It may occur that there is no suitable heterospecific methyltransferase available, and the degree of protection conferred on the host by the cognate methyltransferase is inadequate; or it may occur that apparently adequate levels of methyltransferase can be obtained but such level is toxic to the cell, resulting in strains that cannot be stored; or it may occur that protection is apparently adequate and the protected strain is viable, but the combination of the methyltransferase and the endonuclease genes gives a strain that does not express detectable endonuclease; or it may occur that protection is apparently adequate, but the combination of the methyltransferase and the endonuclease genes gives a strain that expresses detectable endonuclease, but is not sufficiently stable to make commercially useful levels of enzyme.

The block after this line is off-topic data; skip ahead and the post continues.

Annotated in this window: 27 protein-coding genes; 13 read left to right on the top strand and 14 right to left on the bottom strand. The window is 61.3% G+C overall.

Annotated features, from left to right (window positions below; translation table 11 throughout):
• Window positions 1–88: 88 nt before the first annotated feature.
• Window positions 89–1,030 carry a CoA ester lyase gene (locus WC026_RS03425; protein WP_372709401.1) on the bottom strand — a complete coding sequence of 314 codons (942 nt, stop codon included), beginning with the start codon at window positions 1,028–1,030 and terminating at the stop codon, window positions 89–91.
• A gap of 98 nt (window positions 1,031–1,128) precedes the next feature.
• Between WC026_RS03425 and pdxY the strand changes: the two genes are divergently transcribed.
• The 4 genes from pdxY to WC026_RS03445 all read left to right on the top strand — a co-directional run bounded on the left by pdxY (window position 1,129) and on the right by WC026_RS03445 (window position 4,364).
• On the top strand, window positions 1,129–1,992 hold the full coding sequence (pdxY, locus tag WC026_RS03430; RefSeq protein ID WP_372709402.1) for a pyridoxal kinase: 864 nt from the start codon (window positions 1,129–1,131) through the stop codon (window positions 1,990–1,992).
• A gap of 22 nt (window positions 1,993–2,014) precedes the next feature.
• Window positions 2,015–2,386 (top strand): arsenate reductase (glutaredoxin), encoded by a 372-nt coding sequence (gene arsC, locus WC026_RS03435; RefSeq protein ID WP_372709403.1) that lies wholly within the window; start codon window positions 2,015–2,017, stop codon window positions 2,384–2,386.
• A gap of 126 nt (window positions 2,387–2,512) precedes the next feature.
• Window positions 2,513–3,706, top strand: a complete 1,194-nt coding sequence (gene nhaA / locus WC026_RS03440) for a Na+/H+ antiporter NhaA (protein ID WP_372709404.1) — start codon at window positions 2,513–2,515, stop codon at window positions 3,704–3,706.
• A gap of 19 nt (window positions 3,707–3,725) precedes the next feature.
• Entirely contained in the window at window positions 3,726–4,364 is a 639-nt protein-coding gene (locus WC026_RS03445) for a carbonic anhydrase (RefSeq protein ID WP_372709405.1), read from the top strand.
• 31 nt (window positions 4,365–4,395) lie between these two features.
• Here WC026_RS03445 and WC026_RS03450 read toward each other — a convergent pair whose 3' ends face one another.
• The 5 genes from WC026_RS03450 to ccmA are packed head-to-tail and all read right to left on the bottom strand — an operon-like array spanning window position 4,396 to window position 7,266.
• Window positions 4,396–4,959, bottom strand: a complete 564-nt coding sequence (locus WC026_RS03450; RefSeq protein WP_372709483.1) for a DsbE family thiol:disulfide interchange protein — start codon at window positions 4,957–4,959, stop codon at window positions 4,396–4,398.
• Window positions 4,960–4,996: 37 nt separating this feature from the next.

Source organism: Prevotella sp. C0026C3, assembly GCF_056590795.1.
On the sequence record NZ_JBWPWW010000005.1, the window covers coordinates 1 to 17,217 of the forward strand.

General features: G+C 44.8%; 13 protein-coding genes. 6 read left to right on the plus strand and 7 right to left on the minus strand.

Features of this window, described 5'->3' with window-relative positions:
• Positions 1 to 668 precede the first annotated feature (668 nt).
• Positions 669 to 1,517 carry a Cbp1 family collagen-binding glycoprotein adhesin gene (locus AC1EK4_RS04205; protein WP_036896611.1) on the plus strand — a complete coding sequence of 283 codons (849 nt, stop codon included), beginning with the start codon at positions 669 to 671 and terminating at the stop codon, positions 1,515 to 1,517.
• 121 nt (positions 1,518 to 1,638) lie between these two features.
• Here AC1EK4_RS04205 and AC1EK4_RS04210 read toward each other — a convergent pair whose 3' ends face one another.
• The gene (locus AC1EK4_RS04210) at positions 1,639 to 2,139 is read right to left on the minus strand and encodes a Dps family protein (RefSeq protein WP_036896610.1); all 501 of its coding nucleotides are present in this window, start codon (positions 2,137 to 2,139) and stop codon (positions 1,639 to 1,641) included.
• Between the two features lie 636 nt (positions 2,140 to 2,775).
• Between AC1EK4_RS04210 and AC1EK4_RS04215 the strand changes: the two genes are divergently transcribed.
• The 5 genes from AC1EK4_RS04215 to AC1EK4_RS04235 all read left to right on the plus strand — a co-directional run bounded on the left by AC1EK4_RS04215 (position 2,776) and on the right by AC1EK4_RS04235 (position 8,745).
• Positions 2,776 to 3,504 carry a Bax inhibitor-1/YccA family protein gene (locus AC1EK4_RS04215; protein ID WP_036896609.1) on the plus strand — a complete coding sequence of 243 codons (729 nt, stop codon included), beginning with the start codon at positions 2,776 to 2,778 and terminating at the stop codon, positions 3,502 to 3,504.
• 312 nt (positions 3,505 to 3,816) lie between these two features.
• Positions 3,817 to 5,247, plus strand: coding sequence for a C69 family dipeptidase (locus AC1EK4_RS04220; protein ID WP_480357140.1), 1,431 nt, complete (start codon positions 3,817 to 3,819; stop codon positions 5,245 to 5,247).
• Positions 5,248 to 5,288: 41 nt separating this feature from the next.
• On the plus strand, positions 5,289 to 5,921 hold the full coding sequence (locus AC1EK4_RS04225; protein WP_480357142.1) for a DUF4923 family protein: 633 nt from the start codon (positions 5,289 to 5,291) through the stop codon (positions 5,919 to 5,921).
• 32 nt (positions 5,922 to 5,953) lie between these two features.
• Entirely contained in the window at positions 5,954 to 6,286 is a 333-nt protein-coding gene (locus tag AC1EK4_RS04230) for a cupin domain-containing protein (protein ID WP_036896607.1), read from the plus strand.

Many factors can be imagined that might alter the requisite level of enzyme needed for effective protection of the host cell from cleavage by a restriction endonuclease. Such factors include rapid growth, during which more DNA copies are present in the cell than are present during the stationary phase of growth; recovery from a resting state, during which time new synthesis of the modification methyltransferase may be required before new synthesis of the restriction endonuclease begins; starvation of various sorts, during which time levels of required DNA methyltransferase cofactors such as S-adenosylmethionine may be altered; and special physiological states, such as DNA damage or other physiological insults. In addition, levels of methyltransferase can potentially be too high and become toxic, for example by binding to or methylating extraneous sites related to the cognate site and thus interfering with the reading of the DNA sequence by regulatory or DNA-condensing proteins. Thus, the absolute level of expression of the methyltransferase may need to fluctuate in response to conditions over the life of a culture, in order to be indefinitely perpetuated.